There are few things that can be said with any degree of certainty about the 2020 election cycle that is already well underway, but one thing that is for sure is that healthcare will play a significant role in determining which candidates come out on top. American voters have consistently listed healthcare as their top priority when heading to the polls, and the 2018 midterm elections were just as much about the direction of healthcare policy in the United States as they were a referendum on Donald Trump’s presidency.
In direct contrast to earlier elections where Republican politicians used antipathy towards the Affordable Care Act to turn the political tide in their favor, Democrats took back the House of Representatives from Republican control in 2018 by attacking incumbent GOP members of Congress for trying to dismantle the ACA without a viable replacement. According to exit polling from The Washington Post, 42% of voters in 2018 battleground states listed healthcare as their most important or second most important issue, and of those voters, a staggering 77 percent voted for Democratic candidates.
While these numbers bode well for Democrats heading into 2020, they do obscure a growing rift within the party over the future of healthcare in the United States. In the 2018 midterms, Democratic success hinged on the campaigns of more moderate Democrats in battleground districts who, by-and-large, ran against the GOP’s desire to repeal the ACA, while advocating for incremental changes to the current system. And, while there were many House Democratic candidates who ran on platforms championing a total overhaul of the U.S. healthcare system through some variation of the Medicare For All/single-payer model, they were almost exclusively in districts that were already solidly Democratic. The dynamic in the run up to the 2020 elections will be markedly different.
For the next 16 months, the attention of the national political press will be honed in on the Democratic presidential primary and – by extension – the policy proposals of an ever-expanding group of presidential hopefuls, many of whom are considerably more progressive and left-leaning than freshman representatives from purple swing districts who helped deliver the House to the Democrats in 2018. It will not be enough for these candidates to simply rebuke President Trump and Congressional Republican leadership for their repeated attempts to repeal the ACA without a viable replacement. Winning the Democratic nomination is going to require a comprehensive healthcare policy platform that either builds upon the gains of the ACA or completely upends the country’s market-based healthcare system and replaces it with a single-payer model.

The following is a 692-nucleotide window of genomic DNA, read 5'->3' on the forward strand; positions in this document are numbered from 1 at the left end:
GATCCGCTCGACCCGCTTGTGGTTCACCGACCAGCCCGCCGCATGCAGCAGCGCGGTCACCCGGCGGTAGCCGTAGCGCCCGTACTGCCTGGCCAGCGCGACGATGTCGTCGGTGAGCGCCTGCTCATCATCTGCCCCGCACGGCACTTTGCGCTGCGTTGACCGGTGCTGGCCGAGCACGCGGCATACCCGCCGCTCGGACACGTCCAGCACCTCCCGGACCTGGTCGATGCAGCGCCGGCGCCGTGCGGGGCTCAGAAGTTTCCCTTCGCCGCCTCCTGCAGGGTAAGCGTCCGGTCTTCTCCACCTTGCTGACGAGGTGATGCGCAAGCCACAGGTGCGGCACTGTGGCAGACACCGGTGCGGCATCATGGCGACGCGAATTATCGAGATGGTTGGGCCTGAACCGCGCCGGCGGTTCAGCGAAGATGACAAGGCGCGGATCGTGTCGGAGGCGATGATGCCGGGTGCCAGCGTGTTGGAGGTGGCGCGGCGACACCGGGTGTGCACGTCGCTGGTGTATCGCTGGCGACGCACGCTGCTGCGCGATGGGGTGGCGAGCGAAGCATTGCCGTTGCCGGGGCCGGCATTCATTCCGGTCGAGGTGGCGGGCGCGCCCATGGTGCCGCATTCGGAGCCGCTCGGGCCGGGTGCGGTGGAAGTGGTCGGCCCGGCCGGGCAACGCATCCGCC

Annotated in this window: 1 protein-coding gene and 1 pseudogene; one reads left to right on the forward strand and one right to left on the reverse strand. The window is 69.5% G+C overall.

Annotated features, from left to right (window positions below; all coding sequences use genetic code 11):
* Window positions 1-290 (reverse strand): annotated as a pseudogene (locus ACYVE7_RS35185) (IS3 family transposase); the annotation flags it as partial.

We are already seeing new legislation in Congress that will serve as blueprints for these presidential healthcare policy platforms, some even being introduced by the candidates themselves. On Wednesday, Senator Bernie Sanders (I-VT) introduced a new version of the Medicare For All bill that was at the heart of his 2016 presidential campaign. Like his previous Medicare For All legislation, this bill would create a universal Medicare program that would provide all Americans with a comprehensive package of benefits that would cover hospital visits, primary care services, medical device fees, lab services, and prescription drugs. New to this iteration of Medicare For All is coverage for long-term care services for individuals living at home or in a community setting, putting it on par with the House version of the bill released earlier this year and sponsored by Representative Pramila Jayapal (D-WA-07). The legislation was also co-sponsored by several other Democratic presidential candidates, including Senators Elizabeth Warren (D-MA), Cory Booker (D-NJ), Kamala Harris (D-CA), and Kirsten Gillibrand (D-NY).